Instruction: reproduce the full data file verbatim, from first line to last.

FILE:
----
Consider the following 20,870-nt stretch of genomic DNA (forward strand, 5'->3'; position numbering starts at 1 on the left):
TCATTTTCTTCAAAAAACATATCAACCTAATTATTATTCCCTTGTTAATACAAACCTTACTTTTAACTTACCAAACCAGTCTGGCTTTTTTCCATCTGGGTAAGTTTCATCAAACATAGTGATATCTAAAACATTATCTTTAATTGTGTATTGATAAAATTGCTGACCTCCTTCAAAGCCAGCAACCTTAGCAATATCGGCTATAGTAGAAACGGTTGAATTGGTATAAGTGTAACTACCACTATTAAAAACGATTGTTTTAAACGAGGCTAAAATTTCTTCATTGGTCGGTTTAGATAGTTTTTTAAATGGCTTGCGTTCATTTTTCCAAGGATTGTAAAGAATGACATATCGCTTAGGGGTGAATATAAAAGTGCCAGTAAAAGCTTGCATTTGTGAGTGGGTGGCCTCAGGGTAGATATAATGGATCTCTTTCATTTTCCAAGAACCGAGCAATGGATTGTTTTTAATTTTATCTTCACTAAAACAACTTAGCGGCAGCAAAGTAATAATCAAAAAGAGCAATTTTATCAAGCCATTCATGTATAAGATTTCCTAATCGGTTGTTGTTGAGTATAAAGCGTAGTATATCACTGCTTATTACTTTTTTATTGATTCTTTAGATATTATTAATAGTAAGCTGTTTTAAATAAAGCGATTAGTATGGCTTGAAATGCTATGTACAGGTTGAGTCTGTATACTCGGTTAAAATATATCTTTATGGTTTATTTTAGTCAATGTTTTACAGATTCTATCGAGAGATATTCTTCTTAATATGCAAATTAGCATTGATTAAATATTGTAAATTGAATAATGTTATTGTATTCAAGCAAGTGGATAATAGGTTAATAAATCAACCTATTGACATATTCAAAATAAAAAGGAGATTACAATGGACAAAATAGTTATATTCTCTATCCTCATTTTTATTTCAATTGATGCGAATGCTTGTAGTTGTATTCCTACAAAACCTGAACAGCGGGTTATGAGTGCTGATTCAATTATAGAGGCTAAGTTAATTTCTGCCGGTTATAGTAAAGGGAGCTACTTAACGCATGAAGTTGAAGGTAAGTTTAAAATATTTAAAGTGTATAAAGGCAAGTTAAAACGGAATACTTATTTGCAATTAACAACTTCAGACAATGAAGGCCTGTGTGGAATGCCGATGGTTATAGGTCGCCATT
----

Consider the following 20,870-nt stretch of genomic DNA (forward strand, 5'->3'; position numbering starts at 1 on the left):
TCATTTTCTTCAAAAAACATATCAACCTAATTATTATTCCCTTGTTAATACAAACCTTACTTTTAACTTACCAAACCAGTCTGGCTTTTTTCCATCTGGGTAAGTTTCATCAAACATAGTGATATCTAAAACATTATCTTTAATTGTGTATTGATAAAATTGCTGACCTCCTTCAAAGCCAGCAACCTTAGCAATATCGGCTATAGTAGAAACGGTTGAATTGGTATAAGTGTAACTACCACTATTAAAAACGATTGTTTTAAACGAGGCTAAAATTTCTTCATTGGTCGGTTTAGATAGTTTTTTAAATGGCTTGCGTTCATTTTTCCAAGGATTGTAAAGAATGACATATCGCTTAGGGGTGAATATAAAAGTGCCAGTAAAAGCTTGCATTTGTGAGTGGGTGGCCTCAGGGTAGATATAATGGATCTCTTTCATTTTCCAAGAACCGAGCAATGGATTGTTTTTAATTTTATCTTCACTAAAACAACTTAGCGGCAGCAAAGTAATAATCAAAAAGAGCAATTTTATCAAGCCATTCATGTATAAGATTTCCTAATCGGTTGTTGTTGAGTATAAAGCGTAGTATATCACTGCTTATTACTTTTTTATTGATTCTTTAGATATTATTAATAGTAAGCTGTTTTAAATAAAGCGATTAGTATGGCTTGAAATGCTATGTACAGGTTGAGTCTGTATACTCGGTTAAAATATATCTTTATGGTTTATTTTAGTCAATGTTTTACAGATTCTATCGAGAGATATTCTTCTTAATATGCAAATTAGCATTGATTAAATATTGTAAATTGAATAATGTTATTGTATTCAAGCAAGTGGATAATAGGTTAATAAATCAACCTATTGACATATTCAAAATAAAAAGGAGATTACAATGGACAAAATAGTTATATTCTCTATCCTCATTTTTATTTCAATTGATGCGAATGCTTGTAGTTGTATTCCTACAAAACCTGAACAGCGGGTTATGAGTGCTGATTCAATTATAGAGGCTAAGTTAATTTCTGCCGGTTATAGTAAAGGGAGCTACTTAACGCATGAAGTTGAAGGTAAGTTTAAAATATTTAAAGTGTATAAAGGCAAGTTAAAACGGAATACTTATTTGCAATTAACAACTTCAGACAATGAAGGCCTGTGTGGAATGCCGATGGTTATAGGTCGCCATT